Prepare your body for winter with the help of Mother Nature.

Fall is a season of transition during which the body begins to slow down. The energy of the summer subsides to make way for calm, which will help prepare the body for the cold associated with winter. This is the ideal time to fill up on seasonal and local vegetables and fruits, which will be richer in nutrients than produce from other latitudes.

Nature is good at producing the right foods at the right time to strengthen us. Thus, what grows in forests and vegetable gardens in autumn will help us tackle the change of season. Here is some advice on how to up-grade your diet before the cold weather arrives!

Prepare your body for winter: from the garden to the plate.

In the cucurbit family, opt for pumpkin, butternut squash or hokkaido, all beautifully coloured and rich in betacarotene and antioxidants. Squash can be used in many tasty dishes, both sweet and savoury, with the addition of warming spices such as cinnamon, turmeric, cloves and nutmeg. Root vegetables (think beetroot, turnips, carrots, celeriac, sweet potatoes) are remineralising, satiating and provide the fibre needed to nourish the intestinal flora and detoxify the body. As for brassicas, there is a wide variety of options with, for example, Brussels sprouts, red cabbage, savoy cabbage, packchoy, broccoli and kale. Cabbages will help to fill up on vitamins (A, C, K, B9) and minerals (calcium, phosphorus, magnesium).

Treasures of the woods and forests.

Autumn is a blessed season for all mushroom lovers, and even more so for those who like to (and know how to) forage them. If you are not a natural born mycologist, you can simply buy them at the grocery store or at the market. Mushrooms are rich in trace elements (selenium, copper) and vitamin D, which are essential for boosting the immune system. Let’s not forget chestnuts, which are an interesting snack for recharging your energy and providing a feeling of comfort. Again, you can pick them in nature, or buy them at your favourite store. They are a source of manganese, copper, magnesium and iron.

Soups and teas for good hydration.

A well-hydrated body will fight infections better. Water nourishes the cells and activates detoxification pathways. Warm liquids are doubly beneficial, warming up the body, but also helping to kickstart digestion. Go for soups and vegetable broths, which are a good remedy for colds, especially when herbs such as thyme, rosemary and oregano are added. Their antioxidant, antibacterial and antiviral properties will contribute to your good health. Infusions or herbal teas will hydrate the nasal mucosa, strengthen the body and provide specific actions, depending on the plants used. Rosemary strengthens the body against external attacks such as respiratory infections. It is also very useful in times of great fatigue. Rosemary has the particularity of conducting blood to the extremities, so think about it if you often get cold feet. St. John’s Wort will be a great ally for those who suffer from Seasonal Affective Disorder, those mild depressions that sometimes occur in winter when we are deprived of natural light. In case of a sore throat, opt for chamomile and sage. Use them also as a preventive gargle, as they have disinfectant properties.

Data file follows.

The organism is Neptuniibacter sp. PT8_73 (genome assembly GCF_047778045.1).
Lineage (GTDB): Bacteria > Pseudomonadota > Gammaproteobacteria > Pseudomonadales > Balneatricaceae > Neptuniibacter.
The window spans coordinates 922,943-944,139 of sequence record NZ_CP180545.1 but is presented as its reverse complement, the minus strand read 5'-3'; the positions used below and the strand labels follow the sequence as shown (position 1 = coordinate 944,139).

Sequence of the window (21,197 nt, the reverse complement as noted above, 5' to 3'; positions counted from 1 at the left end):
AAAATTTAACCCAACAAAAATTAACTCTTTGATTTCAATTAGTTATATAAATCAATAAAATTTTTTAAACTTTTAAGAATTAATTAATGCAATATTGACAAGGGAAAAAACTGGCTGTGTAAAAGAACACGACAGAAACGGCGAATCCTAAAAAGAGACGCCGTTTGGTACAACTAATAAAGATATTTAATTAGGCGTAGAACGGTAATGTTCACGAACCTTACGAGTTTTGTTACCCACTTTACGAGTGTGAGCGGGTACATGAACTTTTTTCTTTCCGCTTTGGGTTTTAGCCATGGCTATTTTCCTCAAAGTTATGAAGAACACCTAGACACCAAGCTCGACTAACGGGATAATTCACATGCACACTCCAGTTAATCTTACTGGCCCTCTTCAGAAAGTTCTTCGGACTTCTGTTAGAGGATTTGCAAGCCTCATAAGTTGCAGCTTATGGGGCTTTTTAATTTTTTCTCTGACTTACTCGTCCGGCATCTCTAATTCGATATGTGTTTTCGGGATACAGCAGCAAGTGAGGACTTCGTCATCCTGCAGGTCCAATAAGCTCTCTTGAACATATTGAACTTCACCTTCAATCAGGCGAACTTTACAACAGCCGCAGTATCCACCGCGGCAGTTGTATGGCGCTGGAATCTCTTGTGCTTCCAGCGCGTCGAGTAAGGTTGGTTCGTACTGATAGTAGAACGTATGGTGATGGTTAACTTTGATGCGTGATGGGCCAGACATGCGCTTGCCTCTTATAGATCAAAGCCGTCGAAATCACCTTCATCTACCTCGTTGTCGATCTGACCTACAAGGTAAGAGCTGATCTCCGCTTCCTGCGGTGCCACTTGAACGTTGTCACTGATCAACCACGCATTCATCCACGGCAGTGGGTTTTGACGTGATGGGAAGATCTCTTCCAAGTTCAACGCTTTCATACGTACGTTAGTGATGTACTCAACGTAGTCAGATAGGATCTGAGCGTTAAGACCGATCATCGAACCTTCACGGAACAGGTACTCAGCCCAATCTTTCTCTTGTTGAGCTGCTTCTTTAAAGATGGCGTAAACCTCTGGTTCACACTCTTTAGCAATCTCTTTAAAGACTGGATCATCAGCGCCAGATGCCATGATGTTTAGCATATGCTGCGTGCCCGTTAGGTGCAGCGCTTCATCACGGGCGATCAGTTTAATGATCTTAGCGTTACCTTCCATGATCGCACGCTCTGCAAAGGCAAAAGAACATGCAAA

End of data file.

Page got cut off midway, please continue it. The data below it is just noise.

Miraculous products of the hive.

Propolis, royal jelly, pollen or a simple spoon-ful of honey (organic and raw) are great products to boost immunity.

Prepare your body for winter: pumpkin and chestnut soup.


  • Flesh of 1 hokkaido squash (1 kg);
  • 1 onion;
  • 1 tbsp ghee or olive oil;
  • 1 tin of coconut milk (400ml);
  • 1 pinch of nutmeg;
  • 1 tsp cumin powder;
  • half a tsp cinnamon;
  • 2 cm grated ginger;
  • 1 tsp aniseed or coriander seeds (according to taste);
  • 1 pinch of salt;
  • 12 chestnuts. (serves 4)

Fry the spices, aniseed/coriander and ginger for 3 minutes in the ghee or olive oil, then add the finely chopped onion and leave to sweat for 5 minutes over a low heat, stirring. Add the chopped hokkaido, 200 ml of water and the coconut milk. Leave to cook for 20 minutes on a low heat, add salt and blend until the soup is creamy. Sprinkle with cooked chestnuts cut into small chunks.

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